Ethics Bowl competitions are similar to debate competitions, but concentrate on argument structure and its logical or rational qualities. Teams can agree on conclusions but differ in their arguments, as judges want to see students demonstrate a keen ability to reason and form logical arguments.

“As a trial lawyer and law school mock trial coach, I have always been a strong advocate for forensic competition as a way to strengthen critical thinking and presentation skills,” said Susan Demers, Dean of the College of Policy and Legal Studies. “I was completely unprepared for the level of analysis, rhetorical skills and dedication I witnessed in the high school students who competed last year.”

The $5,000 annual Silverberg Endowment Grant was first awarded in 1982. The grant goes to support, enhance, enrich or develop programs of benefit to SPC, its students and the community. This year’s grant award will take the place of funding from the Character Grant from Pinellas County Schools, which began in 2006 and ended in 2010 when the federal program that provided the funds was terminated.

“A Silverberg Grant gives the Applied Ethics Institute the opportunity to raise the level of competition and serve a larger number of Pinellas County high school students,” Demers said.

The day-long ethics competition is a formal forensic event that requires months of team building, research, analysis, strategizing and polishing of communication skills. High school team members learn theoretical approaches to ethical problem solving and apply them to 12 case studies adapted from the national College Ethics Bowl.

In spring 2013, the ethics bowl will become a regional qualifying event for the newly initiated National High School Ethics Bowl competition. The event will be sponsored by the Association for Practical and Professional Ethics and will be held in Durham, N.C.

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Helen Leslie receives the 2012 Outstanding Alumna Award from Alumni Association president, John Brown, left, and SPC President, Bill Law.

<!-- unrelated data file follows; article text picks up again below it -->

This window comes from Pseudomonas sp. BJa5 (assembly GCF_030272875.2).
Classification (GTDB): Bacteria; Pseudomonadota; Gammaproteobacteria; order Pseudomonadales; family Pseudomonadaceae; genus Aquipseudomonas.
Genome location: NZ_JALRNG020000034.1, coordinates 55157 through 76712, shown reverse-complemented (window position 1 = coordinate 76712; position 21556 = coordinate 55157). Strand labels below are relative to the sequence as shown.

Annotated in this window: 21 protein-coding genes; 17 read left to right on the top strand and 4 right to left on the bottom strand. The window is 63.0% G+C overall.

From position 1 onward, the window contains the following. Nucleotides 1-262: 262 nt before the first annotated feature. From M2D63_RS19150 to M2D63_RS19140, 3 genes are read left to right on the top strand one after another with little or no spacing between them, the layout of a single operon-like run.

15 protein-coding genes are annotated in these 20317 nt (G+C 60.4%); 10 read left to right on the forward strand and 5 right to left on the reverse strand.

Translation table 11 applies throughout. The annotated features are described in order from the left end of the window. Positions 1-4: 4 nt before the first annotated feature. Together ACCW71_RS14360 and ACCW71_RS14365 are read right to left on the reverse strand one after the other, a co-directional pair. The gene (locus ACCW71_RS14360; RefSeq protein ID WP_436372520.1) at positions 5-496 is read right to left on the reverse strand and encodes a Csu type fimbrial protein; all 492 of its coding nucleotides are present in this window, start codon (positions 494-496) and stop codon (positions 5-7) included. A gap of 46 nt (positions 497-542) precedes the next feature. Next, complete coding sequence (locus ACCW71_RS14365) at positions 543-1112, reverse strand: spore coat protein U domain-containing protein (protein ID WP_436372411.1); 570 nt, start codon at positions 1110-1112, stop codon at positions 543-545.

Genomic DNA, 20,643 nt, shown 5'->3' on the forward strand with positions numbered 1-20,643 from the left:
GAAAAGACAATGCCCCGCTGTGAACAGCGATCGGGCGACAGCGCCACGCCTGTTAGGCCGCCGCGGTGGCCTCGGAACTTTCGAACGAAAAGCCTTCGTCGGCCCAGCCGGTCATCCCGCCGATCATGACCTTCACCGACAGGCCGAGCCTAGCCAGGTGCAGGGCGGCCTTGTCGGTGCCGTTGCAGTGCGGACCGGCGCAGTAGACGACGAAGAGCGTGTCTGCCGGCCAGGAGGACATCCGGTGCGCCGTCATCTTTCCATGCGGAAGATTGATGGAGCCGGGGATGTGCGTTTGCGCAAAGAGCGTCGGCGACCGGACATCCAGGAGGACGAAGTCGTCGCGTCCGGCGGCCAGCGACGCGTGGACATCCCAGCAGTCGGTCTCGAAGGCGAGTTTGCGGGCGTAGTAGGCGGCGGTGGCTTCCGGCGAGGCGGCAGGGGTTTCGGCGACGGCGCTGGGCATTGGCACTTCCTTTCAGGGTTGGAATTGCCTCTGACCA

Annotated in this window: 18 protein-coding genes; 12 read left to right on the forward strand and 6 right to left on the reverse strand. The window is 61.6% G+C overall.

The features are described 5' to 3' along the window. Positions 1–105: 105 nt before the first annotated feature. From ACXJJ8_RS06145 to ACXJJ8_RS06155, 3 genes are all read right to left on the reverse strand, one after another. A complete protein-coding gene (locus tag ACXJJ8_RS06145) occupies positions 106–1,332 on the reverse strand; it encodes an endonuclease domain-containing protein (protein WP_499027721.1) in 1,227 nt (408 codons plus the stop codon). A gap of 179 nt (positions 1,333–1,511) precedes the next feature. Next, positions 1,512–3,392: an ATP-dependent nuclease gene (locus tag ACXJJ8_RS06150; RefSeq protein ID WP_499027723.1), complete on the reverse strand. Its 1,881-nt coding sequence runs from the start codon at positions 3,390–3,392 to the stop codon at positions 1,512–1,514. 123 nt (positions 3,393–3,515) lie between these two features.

Helen Krauss Leslie was selected by the SPC Alumni Association and honored as the 2012 Outstanding Alumna at graduation on May 8. Throughout her life, Leslie has served as an outstanding leader in local, state, national and international communities. She has been listed in the Who’s Who of American Women and Who’s Who of the South and Southwest multiple times for her work with numerous committees, various organizations, and national and international governments.

In 1940, Leslie enrolled at St. Petersburg Junior College and was the only female in her Mechanical Drawing class. In 1943, she graduated from Auburn University with a Bachelor of Science in Business Administration as one of only two female graduates in the Business College. She has worked as president, owner, secretary and treasurer for several roofing and supply corporations. In addition to her business work, she also served as member of the Chamber of Commerce, Board of Directors for the SPC Foundation, and on several other local and state committees and boards.

Nationally, she has served as chairman for the Defense Advisory Committee on Women in the Service, a member of the National Advisory Council for Small Business Administration, National Safety Council’s Women’s Conference, the Committee on Employee Recruitment and Job Development for the U.S. Chamber of Commerce, and the Board of Visitors for Air University at Maxwell Air Force Base.

Internationally, she has served as chairman of the Congress of Business and Professional Women of the Americas, as well as for the Hemispheric Friendship Committee of the National Federation of Business and Professional Women’s Clubs, Inc. She has made six Hemispheric Friendship trips to Central and South America, helped to organize Business and Professional Women’s Clubs in Costa Rica and Nicaragua, was a guest of the West German Government in 1965 to promote international understanding, and received a Certificate of Achievement from the American Bureau for Medical Aid to China for her outstanding service in 1965.

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After being named the 2012 Apollo Award winner during Tuesday’s Spring graduation ceremony, Alistair Glover delivered this speech detailing what SPC has meant to him. During his time at SPC, Glover was President of Phi Theta Kappa and the Student Government Association on the Clearwater Campus, as well as Communications Director and State Secretary of the Florida College System Student Government Association.

He also was named the Honors College’s Most Dedicated Student of the Year. In March he was named a Florida Coca-Cola New Century scholar. This followed his selection to the All-Florida First Academic Team.

“St. Petersburg College has prepared me for life in and outside the classroom by creating avenues for scholastic and academic growth and providing opportunities for civic and community engagement,” Glover said. “The most important lesson SPC has taught me is that success knows no age, gender, ethnicity, economic stauts or IQ.”

Glover participated in community service projects by volunteering with Habitat for Humanity, Salvation Army, Special Olympics and Relay for Life, just to name a few. He plans to study chemistry, economics and public policy in order to turn his passion for advocacy and helping the less fortunate into a lifelong career.